For St. Louis-based musician Beth Bombara, "it's always tour o'clock somewhere."
The phrase, first uttered by husband and bandmate Kit Hamon, jibed with Bombara, and she began using it as a tagline on her website and social media.
"I'm always ready to go play a show," she says. "You know, like, let's go."
A 38-year-old transplant from Grand Rapids, Michigan, Bombara has been showcasing her trademark blend of folk- and blues-heavy Americana since moving to St. Louis and launching a solo career in 2007, subsequently releasing six albums. She's a regional darling, named three times as best Americana artist by this publication, and has a sensibility often compared to a mashup of Tom Petty and Aimee Mann. She's also had some offbeat collaborations — including one with Columbia's Logboat Brewing Company that produced "Space Junk," a custom IPA and accompanying song in October — and worked with other artists such as Samantha Crain.
Before COVID, she was performing approximately 100-to-150 times a year. Playing in front of an audience with other musicians was the favorite aspect of her music career, until the coronavirus took it away. She's currently on a small tour of the East Coast and Midwest — her first since the beginning of the pandemic.
"I was kind of facing writer's block," she says, speaking to how the pandemic affected her. "I said, 'I need to figure out my process. I need to be OK with where I'm at. I need to just dig in and throw myself at the creative songwriting process.'"
One year into the pandemic shutdowns, she launched a plan to write a song a week for a year and release the infant tunes to her Patreon members. The demands of the project, which wrapped up a few weeks ago, forced her to let go of any perfectionist tendencies and get comfortable sharing unfinished work that she might have discarded in a different scenario. It has also provided the seeds of what Bombara foresees as her next, yet unnamed, project.
Bombara composed the songs for her last album, Evergreen (Lemp Electric, 2019), on the road as she toured. Driven by electric guitar, it's a more rock-inflected sound than her previous releases. It was critically acclaimed by outlets including LA Weekly and American Songwriter.
But she found herself reaching for her acoustic, nylon-string guitar over the past year. That changed the feel of the music, which she calls "cathartic," "introspective" and "mellow." Its unfinished nature showcases her textured, melodic voice and is alternately meditative and personal.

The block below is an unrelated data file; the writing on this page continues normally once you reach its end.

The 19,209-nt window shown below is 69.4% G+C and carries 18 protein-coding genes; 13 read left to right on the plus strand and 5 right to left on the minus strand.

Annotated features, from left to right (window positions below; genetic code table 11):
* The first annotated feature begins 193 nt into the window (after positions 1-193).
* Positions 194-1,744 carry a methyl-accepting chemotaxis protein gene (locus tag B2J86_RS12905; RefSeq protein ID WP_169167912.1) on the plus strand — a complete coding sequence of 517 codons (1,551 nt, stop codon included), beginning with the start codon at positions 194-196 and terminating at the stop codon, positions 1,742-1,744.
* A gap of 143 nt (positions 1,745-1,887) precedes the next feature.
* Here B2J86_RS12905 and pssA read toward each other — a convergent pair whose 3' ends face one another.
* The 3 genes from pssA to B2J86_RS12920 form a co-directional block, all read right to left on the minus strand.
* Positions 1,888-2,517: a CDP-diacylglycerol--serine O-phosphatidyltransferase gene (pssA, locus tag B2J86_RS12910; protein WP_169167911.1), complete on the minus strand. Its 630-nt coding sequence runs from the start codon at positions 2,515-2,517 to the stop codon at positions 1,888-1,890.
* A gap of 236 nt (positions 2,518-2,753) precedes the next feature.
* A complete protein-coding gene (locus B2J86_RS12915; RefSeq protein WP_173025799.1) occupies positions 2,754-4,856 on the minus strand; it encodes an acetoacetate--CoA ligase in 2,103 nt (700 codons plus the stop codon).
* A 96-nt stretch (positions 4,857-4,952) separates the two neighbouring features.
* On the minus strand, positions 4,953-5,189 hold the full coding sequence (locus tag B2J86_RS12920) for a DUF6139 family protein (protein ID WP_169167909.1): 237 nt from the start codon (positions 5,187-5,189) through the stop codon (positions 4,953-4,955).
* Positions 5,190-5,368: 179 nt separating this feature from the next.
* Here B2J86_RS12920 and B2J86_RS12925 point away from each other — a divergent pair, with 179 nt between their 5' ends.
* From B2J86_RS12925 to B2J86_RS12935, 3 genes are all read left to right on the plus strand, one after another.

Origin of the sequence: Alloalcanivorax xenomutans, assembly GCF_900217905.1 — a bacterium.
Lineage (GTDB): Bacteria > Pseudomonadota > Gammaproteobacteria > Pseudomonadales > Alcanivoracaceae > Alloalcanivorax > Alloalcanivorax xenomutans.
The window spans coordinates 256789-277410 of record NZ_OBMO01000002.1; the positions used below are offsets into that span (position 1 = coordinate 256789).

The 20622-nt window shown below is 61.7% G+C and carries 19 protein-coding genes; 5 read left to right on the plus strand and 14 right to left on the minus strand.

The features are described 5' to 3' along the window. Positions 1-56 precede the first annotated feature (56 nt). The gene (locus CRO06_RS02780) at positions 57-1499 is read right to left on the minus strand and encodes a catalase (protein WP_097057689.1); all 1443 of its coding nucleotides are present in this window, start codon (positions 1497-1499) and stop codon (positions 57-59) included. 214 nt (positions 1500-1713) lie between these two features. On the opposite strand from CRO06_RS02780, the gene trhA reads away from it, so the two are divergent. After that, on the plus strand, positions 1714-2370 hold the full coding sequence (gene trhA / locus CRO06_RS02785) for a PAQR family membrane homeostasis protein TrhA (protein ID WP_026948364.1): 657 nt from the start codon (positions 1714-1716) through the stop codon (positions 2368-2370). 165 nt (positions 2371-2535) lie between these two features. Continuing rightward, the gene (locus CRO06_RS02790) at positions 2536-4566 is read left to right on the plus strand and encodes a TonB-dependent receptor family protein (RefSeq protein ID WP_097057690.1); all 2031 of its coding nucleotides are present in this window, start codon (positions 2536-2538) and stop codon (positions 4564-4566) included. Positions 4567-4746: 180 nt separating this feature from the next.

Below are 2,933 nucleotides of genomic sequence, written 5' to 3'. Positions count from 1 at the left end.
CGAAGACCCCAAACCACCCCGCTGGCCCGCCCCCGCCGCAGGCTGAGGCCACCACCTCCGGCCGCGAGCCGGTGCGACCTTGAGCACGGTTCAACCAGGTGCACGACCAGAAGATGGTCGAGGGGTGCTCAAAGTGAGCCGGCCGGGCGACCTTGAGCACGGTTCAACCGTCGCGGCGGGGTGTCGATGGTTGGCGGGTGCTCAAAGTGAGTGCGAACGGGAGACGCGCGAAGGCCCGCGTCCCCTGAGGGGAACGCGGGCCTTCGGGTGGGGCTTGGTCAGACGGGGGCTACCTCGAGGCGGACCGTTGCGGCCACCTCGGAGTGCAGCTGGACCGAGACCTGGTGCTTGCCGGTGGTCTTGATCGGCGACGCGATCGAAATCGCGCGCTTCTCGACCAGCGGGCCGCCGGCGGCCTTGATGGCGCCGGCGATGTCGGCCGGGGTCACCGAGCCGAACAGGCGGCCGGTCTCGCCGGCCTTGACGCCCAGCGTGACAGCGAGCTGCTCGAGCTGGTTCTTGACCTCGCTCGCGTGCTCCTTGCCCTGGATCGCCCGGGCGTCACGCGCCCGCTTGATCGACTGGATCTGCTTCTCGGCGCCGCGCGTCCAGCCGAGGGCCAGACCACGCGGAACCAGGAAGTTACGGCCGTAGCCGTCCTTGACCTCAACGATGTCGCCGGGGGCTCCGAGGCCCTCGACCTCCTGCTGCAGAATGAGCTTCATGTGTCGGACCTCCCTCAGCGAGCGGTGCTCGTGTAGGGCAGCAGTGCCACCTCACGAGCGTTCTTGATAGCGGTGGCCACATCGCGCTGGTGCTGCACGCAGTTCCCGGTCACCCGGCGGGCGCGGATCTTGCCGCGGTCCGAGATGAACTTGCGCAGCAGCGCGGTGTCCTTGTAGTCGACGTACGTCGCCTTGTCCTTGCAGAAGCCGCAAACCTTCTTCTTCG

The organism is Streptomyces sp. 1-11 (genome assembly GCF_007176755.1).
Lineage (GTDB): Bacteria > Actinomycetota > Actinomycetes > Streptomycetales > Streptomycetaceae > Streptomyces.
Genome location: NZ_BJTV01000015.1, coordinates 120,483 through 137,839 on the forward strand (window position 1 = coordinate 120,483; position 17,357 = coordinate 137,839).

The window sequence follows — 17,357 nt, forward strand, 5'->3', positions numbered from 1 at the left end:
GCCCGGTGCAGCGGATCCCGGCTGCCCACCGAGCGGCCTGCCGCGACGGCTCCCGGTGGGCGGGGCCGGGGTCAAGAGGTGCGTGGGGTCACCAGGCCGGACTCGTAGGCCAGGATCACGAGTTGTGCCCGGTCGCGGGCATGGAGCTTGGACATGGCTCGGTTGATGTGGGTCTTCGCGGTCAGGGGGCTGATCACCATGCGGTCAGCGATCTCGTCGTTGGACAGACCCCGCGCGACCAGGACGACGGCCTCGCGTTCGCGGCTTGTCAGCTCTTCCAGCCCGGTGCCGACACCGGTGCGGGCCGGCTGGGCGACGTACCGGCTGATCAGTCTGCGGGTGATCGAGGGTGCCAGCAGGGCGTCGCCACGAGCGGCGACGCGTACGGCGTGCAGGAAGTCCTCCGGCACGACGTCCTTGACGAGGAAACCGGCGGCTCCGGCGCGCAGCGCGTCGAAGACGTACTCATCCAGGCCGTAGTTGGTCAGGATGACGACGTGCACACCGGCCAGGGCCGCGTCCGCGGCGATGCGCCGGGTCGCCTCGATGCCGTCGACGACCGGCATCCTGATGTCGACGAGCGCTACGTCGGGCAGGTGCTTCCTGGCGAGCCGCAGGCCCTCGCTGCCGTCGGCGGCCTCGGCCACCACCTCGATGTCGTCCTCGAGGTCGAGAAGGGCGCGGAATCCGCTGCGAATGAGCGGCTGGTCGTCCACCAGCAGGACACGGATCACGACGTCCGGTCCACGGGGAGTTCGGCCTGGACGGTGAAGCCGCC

It's a return to her singer-songwriter roots.
"It's taken me a long time to process the past couple of years," Bombara says, noting that she wrote directly about her experience — as well as the collective experience — of making it through the pandemic.
Though the last year of grinding out songs weekly was "a lot," Bombara would do it again.
"That's pretty vulnerable, to share something so new and that, you know, might change over time," she says, adding that she and the band — which includes Hamon on bass, Samuel Gregg on guitar and Mike Schurk on drums — have started fleshing out some of the songs that got the most positive feedback from Patreon subscribers in order to record them and play them live.
The band has begun its first small tour since the pandemic hit. Playing the new material together has kickstarted what Bombara calls "interpreting songs in real time," a.k.a. refining them into what will eventually be their final versions.
"They're slowly sort of morphing and changing as we're playing them live," she says.
Working on the songs and eventually recording them has become more difficult because the band is split between different cities for the first time. They have been experimenting with sending tracks back and forth electronically, but they are still working on their method. The questions of whether streaming has killed the album and how that might change their approach are also on Bombara's mind.
But despite the challenges, Bombara hopes the process will yield a finished product later this year. In the meantime, she's excited to be sharing her work live again. She says shows feel different than before the pandemic, with higher levels of excitement and a sense of regaining something necessary and missing for both audience and band.
"It feels strange because we haven't done it in so long," Bombara says. "It's a good feeling. ... 'Liberating' kind of captures what I'm talking about. Freeing, freeing. I feel like I can breathe again."
Catch Beth Bombara at the Dark Room at the Grandel at 10 p.m. Saturday, April 23.